Our club ethos is a detailed statement that sets out how we want our club to run.
The clubs detailed coaching philosophy looks to provide our volunteers with a strong direction and guidance in the process of teaching young players.
Our coaching approach is based on the Football Association 4-corner model to encourage the long term player development, while utilising the appropriate recommendations for players aged between 5-11 and 12-16.
Our coaching approach is based on the Football Association 4-corner model to encourage the long term player development: Technical, Psychological, Physical and Social.
Players should be encouraged to try new skills in practise and work out where and when they can be used in a game.
Where appropriate (age and experience dependant) practise should replicate the demands of the game, encouraging players to think and make decisions just as they would in a match.
Vary the difficulty to match the needs of the individual, by altering the Space, Task, Equipment or Players (STEP).
The interruption by the coaches should be kept to a minimum to allow players to experience the flow of the game and practise. Where interruption is necessary, it should be relevant and positive.
Appropriate movement skills which develop agility, speed, balance and co-ordination should be encouraged through enjoyable games such a tag.
Through well designed practise, all coaching activities can include physical outcomes.
Remember players grow at different rates and may need support and patience as they develop, both at the start of their playing career and when they reach puberty.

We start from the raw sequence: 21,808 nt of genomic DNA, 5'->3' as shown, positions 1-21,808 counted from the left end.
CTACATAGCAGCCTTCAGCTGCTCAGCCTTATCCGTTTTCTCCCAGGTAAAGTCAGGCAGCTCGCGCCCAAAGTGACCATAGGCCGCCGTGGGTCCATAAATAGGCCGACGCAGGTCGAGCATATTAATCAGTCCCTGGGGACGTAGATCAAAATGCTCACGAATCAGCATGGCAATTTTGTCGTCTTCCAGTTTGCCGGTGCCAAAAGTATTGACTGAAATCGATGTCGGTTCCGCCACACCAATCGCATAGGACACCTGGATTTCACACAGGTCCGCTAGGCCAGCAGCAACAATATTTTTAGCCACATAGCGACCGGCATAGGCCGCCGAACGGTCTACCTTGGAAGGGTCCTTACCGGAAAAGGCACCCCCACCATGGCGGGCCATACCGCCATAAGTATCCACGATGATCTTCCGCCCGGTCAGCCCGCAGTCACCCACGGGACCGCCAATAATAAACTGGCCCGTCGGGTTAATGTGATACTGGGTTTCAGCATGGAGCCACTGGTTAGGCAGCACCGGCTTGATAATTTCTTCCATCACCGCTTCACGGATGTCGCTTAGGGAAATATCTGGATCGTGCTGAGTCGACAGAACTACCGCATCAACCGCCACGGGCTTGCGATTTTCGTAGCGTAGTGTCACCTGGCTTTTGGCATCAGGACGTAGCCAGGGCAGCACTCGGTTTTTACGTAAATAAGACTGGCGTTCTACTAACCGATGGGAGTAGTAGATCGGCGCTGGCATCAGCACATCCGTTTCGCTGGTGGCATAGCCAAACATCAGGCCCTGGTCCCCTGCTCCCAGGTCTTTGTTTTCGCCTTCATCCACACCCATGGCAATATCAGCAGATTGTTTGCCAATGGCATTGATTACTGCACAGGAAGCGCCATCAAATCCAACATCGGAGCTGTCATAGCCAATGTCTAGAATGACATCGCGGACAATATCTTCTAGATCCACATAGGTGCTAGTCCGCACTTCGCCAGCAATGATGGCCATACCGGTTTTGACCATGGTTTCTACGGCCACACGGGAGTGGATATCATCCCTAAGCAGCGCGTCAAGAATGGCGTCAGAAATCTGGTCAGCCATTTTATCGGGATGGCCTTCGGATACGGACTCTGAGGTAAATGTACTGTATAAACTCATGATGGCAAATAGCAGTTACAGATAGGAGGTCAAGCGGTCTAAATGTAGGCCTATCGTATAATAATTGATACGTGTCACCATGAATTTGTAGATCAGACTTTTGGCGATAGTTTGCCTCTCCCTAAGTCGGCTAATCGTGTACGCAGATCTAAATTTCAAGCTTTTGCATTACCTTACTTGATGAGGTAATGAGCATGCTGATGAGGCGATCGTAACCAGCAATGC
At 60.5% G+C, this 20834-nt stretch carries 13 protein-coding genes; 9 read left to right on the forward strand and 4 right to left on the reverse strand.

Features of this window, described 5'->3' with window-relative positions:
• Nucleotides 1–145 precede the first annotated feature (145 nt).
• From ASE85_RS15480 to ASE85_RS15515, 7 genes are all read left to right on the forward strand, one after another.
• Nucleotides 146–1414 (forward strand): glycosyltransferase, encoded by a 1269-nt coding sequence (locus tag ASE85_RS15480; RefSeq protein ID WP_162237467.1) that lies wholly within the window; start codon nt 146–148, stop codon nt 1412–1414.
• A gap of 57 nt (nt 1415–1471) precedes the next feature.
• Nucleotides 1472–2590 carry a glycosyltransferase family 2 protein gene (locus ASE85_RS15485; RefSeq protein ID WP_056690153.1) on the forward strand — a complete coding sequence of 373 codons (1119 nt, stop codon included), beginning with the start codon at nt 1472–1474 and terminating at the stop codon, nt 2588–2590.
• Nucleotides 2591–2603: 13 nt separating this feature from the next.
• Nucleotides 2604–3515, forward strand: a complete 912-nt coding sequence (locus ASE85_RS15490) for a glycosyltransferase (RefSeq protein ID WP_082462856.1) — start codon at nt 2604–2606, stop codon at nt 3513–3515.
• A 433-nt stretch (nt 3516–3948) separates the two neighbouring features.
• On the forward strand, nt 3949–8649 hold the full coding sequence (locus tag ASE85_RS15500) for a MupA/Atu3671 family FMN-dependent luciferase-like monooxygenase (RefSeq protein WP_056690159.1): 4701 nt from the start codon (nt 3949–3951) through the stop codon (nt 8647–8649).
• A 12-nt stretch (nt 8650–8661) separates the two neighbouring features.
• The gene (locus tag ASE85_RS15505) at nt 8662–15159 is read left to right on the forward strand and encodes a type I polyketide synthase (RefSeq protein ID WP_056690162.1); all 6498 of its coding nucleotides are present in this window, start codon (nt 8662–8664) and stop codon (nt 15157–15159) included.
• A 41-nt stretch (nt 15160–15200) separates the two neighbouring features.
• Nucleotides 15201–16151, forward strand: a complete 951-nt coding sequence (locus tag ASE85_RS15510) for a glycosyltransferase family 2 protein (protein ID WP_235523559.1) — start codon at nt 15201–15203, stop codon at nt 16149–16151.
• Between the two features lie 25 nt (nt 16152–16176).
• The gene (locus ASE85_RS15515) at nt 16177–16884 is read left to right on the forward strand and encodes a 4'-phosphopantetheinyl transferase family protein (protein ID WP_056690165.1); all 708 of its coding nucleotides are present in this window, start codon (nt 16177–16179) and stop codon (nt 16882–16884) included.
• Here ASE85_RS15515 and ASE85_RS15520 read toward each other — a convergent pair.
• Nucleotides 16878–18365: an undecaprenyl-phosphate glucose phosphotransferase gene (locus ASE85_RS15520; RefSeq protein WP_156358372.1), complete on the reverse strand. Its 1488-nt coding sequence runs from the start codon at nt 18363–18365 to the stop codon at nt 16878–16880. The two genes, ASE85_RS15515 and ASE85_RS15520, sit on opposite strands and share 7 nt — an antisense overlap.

Children are not mini-adults and should not be subjected to laps of the pitch or press-ups.
Recognise that different children learn best with different learning methods and ensure that all methods are used when communicating instructions.
Visual (seeing): Tactic boards, posters, diagrams, cue and prompt cards, as well as cones on the pitch.
Auditory (hearing): speak with players, ask questions, encourage discussion in groups amongst the players to solve game-related problems.
Kinaesthetic (doing): Demonstration to the team by the coach or a player to their team mates.
Create a positive and welcoming environment.
Be a good role model for the players.
Praise players for their efforts as well as their ability.
Manage mistakes to the players advantage – understand what they were trying to do. Sometimes they will have the right idea but just fail in the execution of the technique or the skill. This could be used to identify training needs.
Make sure football is fun, but with a purpose. Ensure development of skills and game understanding.
Recognise that all players will be maturing and growing at different rates, at different ages and according to gender.
Recognise that physical maturity will not always develop at the same rate as maturity in other areas.
Do not over burden the players that are either an extremely early or late developer.
All players in the squad will need patience, support and encouragement.
Recognise that the current success or failure of a player is not necessarily an indicator of on-going proficiency.
Understand that all some players need is ‘time’.
By planning in advance the coach can create an environment that minimises distractions and helps players to stay ‘on-task’ for longer.
Organise sessions that are interesting, challenging, varied and fun.
Avoid players standing in line or asking them to wait around for too long without a focus.
Plan arrival activities so players can begin practising as soon as they arrive.
Ensure that all players are aware of, have read and understood the club’s code of conduct for players and their responsibilities outlined within it.
Give time to players that are behaving well, rather than those misbehaving, and make sure to praise and reward them.
When you intervene, do so in a calm and controlled manner.
If boundaries are consistently broken, then there should be a consequence.
As a coach, remember the only person’s behaviour you can control is your own, so set a good example.